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Laura Donnelly, plays Elvina.

Elvina is an independent woman, Is that unusal?

Laura Donnelly: That was very unusual for this time. Also unusual in any period drama that you get to play a woman who is that strong and knows of her own mind.

But, of course, we’re not dealing with an entirely historically accurate world either because it’s a world of fantast to. Which is wonderful because it allows us to push those typical roles into something else.

David Ajala, plays Rate.

What were your first impressions and how was the casting process for you like?

David Ajala: I remember reading the screenplay, thinking this is a cool gig. I’d love to do this. Originally, I auditioned for the role of Brekah, Beowulf’s best friend. They suggested I audition for the character of Rate. I audtioned for the character of Rate, the next day my agent calls saying that they had offered it to me. Which is fantastic.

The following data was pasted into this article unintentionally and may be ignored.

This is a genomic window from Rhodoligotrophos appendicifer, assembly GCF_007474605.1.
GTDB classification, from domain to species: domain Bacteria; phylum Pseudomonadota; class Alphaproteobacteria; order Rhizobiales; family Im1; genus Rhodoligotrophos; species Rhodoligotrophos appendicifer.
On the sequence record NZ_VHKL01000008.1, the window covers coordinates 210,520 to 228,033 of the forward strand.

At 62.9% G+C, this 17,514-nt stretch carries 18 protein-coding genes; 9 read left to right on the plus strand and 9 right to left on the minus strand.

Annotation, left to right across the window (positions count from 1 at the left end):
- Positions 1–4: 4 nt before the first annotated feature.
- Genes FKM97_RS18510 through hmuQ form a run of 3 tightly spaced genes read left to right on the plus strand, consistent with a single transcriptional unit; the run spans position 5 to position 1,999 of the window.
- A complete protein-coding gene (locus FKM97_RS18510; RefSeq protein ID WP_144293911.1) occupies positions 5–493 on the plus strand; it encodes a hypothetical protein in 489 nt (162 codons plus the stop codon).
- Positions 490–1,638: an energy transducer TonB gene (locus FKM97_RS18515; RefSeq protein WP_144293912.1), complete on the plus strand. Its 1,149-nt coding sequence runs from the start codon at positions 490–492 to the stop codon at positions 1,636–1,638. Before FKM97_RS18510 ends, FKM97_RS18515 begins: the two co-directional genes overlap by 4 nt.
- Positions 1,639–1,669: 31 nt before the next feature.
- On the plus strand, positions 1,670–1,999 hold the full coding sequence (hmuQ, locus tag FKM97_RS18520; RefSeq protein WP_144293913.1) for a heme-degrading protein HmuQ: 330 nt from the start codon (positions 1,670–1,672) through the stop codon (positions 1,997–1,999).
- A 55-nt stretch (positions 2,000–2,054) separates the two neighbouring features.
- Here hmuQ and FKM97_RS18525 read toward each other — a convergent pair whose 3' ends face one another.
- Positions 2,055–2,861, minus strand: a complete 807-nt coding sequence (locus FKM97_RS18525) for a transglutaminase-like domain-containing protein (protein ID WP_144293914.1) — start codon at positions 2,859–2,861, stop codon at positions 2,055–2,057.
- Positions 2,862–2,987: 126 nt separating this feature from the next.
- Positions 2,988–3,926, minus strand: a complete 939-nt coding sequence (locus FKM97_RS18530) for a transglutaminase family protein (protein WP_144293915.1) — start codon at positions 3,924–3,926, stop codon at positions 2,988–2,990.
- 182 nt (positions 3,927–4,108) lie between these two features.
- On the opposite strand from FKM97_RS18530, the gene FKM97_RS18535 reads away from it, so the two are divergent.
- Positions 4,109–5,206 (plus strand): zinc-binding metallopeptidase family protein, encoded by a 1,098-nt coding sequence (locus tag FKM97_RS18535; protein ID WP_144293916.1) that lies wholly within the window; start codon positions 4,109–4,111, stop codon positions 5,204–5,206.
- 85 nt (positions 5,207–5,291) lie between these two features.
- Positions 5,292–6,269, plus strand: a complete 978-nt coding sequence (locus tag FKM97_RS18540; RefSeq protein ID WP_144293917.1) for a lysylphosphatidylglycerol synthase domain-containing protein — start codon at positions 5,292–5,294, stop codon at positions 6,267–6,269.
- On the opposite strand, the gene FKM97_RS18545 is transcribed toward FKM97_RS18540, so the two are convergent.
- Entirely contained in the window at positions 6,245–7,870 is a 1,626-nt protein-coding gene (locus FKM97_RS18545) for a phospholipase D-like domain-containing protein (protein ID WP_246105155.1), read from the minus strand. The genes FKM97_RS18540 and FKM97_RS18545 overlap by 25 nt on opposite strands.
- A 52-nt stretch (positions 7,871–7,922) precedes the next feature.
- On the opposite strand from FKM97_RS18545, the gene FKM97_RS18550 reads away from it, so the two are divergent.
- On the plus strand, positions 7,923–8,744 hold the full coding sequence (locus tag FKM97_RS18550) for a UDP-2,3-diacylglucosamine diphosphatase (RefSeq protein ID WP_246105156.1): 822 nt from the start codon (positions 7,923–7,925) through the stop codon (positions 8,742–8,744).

The role really just grew, Rate, his journey, and the team have been so wonderful and supportive, it’s been humbling.

You play a dominant role in Beowulf, are you a pussycat in real life?

David Ajala: In real life people say I’m laid back and chilled. I think I am. But, I feel there’s a load of fun and freedom sometimes playing characters that are far from yourself. At the same time you naturally you bring good elements and qualities of who you are to any role. It’s our uniqueness and individuality that brings life to the charaters.

Did you learn anything from playing Rate? Something you can take away from?

David Ajala: Yeah, Ambition. With Rate, he is very vocal and very clear with his intentions. It’s an interesting thing, some one that was just so vocal about being ambitious but who was so digified at the same time. I found that combination really interesting.